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Nicholas McCarthy, Hamish McGowan, Adrien Guyot, and Andrew Dowdy

Abstract

The process of pyroconvection occurs when fire-released heat, moisture, and/or aerosols induce or augment convection in the atmosphere. Prediction of pyroconvection presents a set of complex problems for meteorologists and wildfire managers. In particular, the turbulent characteristics of a pyroconvective plume exert bidirectional feedback on fire behavior, often with resulting severe impacts on life and property. Here, we present the motivation, field strategy, and initial results from the Bushfire Convective Plume Experiment, which through the use of mobile radar aims to quantify the kinematics of pyroconvection and its role in fire behavior. The case studies presented include world-first observations from two wildfires and one prescribed burn using the University of Queensland’s portable, dual-polarized X-band Doppler radar (UQ-XPOL). The initial analyses of reflectivity, Doppler winds, polarimetric variables, and spectrum width data provide insights into these relatively unexplored datasets within the context of pyroconvection. Weather radar data are supported by mesonet observations, time-lapse photography, airborne multispectral imaging, and spot-fire mapping. The ability to combine ground-validated fire intensity and progression at an hourly scale with quantitative data documenting the evolution of the convective plume kinematics at the scale of hundreds of meters represents a new capability for advancing our understanding of wildfires. The results demonstrate the suitability of portable, dual-polarized X-band Doppler radar to investigate pyroconvection and associated plume dynamics.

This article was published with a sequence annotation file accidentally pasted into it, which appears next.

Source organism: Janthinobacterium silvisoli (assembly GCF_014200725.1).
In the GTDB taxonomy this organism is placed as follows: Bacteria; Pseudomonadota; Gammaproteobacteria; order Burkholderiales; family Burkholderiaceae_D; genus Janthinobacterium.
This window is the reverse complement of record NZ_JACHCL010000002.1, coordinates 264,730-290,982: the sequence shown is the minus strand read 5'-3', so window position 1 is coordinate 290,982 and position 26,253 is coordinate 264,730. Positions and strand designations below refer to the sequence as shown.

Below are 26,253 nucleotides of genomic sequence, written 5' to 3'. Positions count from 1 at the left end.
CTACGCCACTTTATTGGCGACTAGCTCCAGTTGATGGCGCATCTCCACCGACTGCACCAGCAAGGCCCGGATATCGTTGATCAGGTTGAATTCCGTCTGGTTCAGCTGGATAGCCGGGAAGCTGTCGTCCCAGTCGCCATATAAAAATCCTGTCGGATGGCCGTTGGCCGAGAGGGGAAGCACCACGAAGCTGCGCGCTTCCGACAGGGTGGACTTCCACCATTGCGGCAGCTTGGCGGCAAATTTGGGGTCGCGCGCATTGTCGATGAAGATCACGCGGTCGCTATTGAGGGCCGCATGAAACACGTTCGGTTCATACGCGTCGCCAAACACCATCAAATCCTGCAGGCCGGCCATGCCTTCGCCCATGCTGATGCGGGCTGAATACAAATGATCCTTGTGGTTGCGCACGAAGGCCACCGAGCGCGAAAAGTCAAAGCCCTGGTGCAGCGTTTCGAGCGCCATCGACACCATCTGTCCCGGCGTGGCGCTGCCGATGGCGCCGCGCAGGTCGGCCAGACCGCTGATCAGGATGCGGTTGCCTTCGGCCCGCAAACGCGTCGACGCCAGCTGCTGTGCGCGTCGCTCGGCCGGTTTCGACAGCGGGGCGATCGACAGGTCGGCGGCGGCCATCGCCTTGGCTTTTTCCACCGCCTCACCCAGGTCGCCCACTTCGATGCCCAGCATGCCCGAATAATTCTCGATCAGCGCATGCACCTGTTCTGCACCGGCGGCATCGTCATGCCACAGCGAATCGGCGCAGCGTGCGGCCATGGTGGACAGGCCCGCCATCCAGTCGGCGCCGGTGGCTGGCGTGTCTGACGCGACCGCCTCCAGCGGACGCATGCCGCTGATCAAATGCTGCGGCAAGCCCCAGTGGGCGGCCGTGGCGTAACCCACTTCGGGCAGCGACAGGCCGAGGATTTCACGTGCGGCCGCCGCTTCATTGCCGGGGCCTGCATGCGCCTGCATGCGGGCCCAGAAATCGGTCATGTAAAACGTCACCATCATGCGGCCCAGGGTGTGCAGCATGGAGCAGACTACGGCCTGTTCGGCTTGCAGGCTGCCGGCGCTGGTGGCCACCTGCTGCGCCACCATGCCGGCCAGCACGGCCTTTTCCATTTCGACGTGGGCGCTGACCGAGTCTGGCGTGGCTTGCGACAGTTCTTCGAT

Open access